• Causal analysis of measured signals and time series

    01/2022 – 12/2025

    The project is focused on the causal analysis of measured time series and signals. It builds on previous results of the project regarding the generalization of the Granger test and proposals for new tests in the reconstructed state spaces. The aim is to develop new methods and algorithms for bivariate and multidimensional causal analysis. We will understand the investigated time series and signals as one-dimensional manifestations of more complex systems or subsystems. We will extend the detection of causality between the two systems to multivariate cases - dynamic networks with nodes characterized by time series. Such complex networks are widespread in the real world. Biomedical applications are among the best known. Brain activity, determined by multichannel electroencephalographic signals, is a crucial example. We will show that causality research is currently at a stage that allows for ambitious goals in studying effective connectivity (i.e., directed interactions, not structural or functional interconnections) in the brain.
    Project is funded by the VEGA 2/0023/22 grant.

  • Enhancing cognition and motor rehabilitation using mixed reality (ECoReMiR)

    07/2017 – 06/2021

    Technological advancements based on mixed reality (MR) offer various challenges for research and medical treatment. The project focuses on two objectives related to healthy subjects and hemiparetic patients after stroke. First, we will test the hypothesis whether cognitive training using appropriately designed MR environment will enhance perceptual and cognitive performance in healthy subjects. This will be tested by computerized psychological experiments as well as by measuring event-related potentials or ERPs. Second, we will test the hypothesis whether experience with training in MR (in combination with motor-imagery based brain-computer interface developed by us) will enhance oscillatory sensory-motor rhythms. This will be tested by measuring subject's EEG activity before and after each training session, clinical testing, as well as by the questionnaires aiming to learn about human factors including mental fatigue, motivation, irritation or sleepiness due to training. In both objectives, we will design and implement a set of testing procedures, carry out a battery of dedicated experiments, and critically evaluate the results with the goal to validate MR designs.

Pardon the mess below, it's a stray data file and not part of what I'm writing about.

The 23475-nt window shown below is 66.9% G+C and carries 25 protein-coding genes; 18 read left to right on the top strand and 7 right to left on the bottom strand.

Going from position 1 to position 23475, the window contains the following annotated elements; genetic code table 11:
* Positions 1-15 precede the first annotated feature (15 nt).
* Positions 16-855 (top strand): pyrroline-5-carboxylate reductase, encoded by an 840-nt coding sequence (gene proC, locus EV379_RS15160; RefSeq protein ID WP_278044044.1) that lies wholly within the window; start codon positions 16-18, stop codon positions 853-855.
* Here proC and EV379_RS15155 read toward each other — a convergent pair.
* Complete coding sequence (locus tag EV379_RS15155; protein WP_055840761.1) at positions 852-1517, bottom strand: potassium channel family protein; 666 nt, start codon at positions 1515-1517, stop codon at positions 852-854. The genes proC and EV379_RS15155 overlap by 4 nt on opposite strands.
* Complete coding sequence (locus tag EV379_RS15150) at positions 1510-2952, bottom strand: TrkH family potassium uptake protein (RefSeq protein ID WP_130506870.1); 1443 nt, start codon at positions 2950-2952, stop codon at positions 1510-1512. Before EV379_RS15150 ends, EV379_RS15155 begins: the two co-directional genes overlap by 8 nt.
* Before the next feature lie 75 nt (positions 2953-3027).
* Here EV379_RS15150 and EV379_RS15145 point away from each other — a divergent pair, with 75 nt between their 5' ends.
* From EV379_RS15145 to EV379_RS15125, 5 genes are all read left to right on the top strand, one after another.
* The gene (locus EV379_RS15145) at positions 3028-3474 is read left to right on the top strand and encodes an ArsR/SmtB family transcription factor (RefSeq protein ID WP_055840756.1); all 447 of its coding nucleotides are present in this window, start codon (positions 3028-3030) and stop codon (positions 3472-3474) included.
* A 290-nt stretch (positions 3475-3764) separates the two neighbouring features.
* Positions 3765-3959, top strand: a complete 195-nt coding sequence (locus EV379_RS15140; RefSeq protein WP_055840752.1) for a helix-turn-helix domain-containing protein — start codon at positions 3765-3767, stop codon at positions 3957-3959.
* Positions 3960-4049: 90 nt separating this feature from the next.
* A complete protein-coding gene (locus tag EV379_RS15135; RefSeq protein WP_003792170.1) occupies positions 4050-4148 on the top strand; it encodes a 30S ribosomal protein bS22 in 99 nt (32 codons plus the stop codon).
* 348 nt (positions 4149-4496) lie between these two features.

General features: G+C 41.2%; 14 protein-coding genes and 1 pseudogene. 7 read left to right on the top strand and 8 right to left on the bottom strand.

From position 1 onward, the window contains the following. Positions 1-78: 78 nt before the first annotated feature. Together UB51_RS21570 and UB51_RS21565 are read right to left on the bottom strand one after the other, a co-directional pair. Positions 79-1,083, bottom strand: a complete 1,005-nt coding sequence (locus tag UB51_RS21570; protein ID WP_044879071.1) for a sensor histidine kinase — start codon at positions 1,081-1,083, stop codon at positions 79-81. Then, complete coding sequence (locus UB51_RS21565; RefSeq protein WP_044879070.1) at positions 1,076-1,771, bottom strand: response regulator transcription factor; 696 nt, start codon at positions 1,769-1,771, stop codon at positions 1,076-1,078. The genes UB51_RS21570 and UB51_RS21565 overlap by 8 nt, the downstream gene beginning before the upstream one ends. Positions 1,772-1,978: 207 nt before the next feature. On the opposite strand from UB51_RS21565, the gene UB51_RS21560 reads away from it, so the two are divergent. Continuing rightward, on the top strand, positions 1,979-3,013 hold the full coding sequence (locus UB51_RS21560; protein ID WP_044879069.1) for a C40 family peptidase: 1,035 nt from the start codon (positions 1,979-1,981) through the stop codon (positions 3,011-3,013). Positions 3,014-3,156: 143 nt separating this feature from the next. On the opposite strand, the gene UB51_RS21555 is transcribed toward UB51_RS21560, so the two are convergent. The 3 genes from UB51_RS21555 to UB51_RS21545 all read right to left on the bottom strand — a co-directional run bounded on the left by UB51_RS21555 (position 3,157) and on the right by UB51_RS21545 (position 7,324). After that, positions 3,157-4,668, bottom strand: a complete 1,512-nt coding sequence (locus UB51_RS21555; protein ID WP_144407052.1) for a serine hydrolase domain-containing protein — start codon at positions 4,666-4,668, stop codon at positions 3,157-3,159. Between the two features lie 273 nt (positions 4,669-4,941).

Project was funded by the Slovak Research and Development Agency, APVV-16-0202.

  • Brain-computer interface with robot-assisted training for rehabilitation (BCI-RAS)

    10/2013 – 09/2017

    Within the project we developed an advanced intelligent system allowing the users to go through the process of self-controlled training of motor pathways. To meet this goal we combined the brain-computer interface (BCI) technology with a robotic arm system into a compact system that is primarily used as a robot-assisted neurorehabilitation tool. The BCI directly uses the signal of the brain electrical activity, which allows to users operating the environment without any muscular activation. As a part of this development we are addressed several critical issues ranging from signal acquisition and selection of the proper BCI paradigm to the evaluation of the affective state, cognitive load and system acceptability of the environment by users. We addressed these issues by using new signal processing and machine learning algorithms, training protocols and intelligent methods for the users' physiological state changes detection and monitoring. We used and validated the novel pre-training and model construction training protocols, including the mirror visual feedback and neurofeedback training. The system was tested in practice on selected patients with motor impairments caused by stroke, as well as on healthy volunteers.
    Project was funded by the Slovak Research and Development Agency, APVV-0668-12.

    Video: Neurorehabilitation training with RoboArm (for Slovak version click here)


  • Effects of sleep disturbances on day-time neurocognitive performance in patients with stroke (SleepCog)

    01/2013 – 06/2016

    Sleep deprivation, whether from disorder or lifestyle, whether acute or chronic, poses a significant risk in day-time cognitive performance, excessive somnolence, impaired attention or decreased level of motor abilities. Sleep deprivation is closely related to sleep fragmentation often associated with short several second long arousals. Although limited studies of partial sleep restriction and sleep fragmentation have revealed important sleep indices leading to cognitive deficits, a challenging question how a typical, good quality, structure of sleep should look like remains open. To improve these results the project investigated and evaluated a novel probabilistic sleep model. In a preliminary series of tests on healthy subjects it has been shown that the model contains significantly more objective information about external measures of the sleep quality than the traditional sleep staging. Patients with specific cerebral lesions were studied in the project. These patients are strongly vulnerable to sleep disturbances that often lead to deficits in their day-time cognitive and attentional performance.
    Project was funded by the Ministry of Health of the Slovak Republic, MZ 2013/46-SAV-6.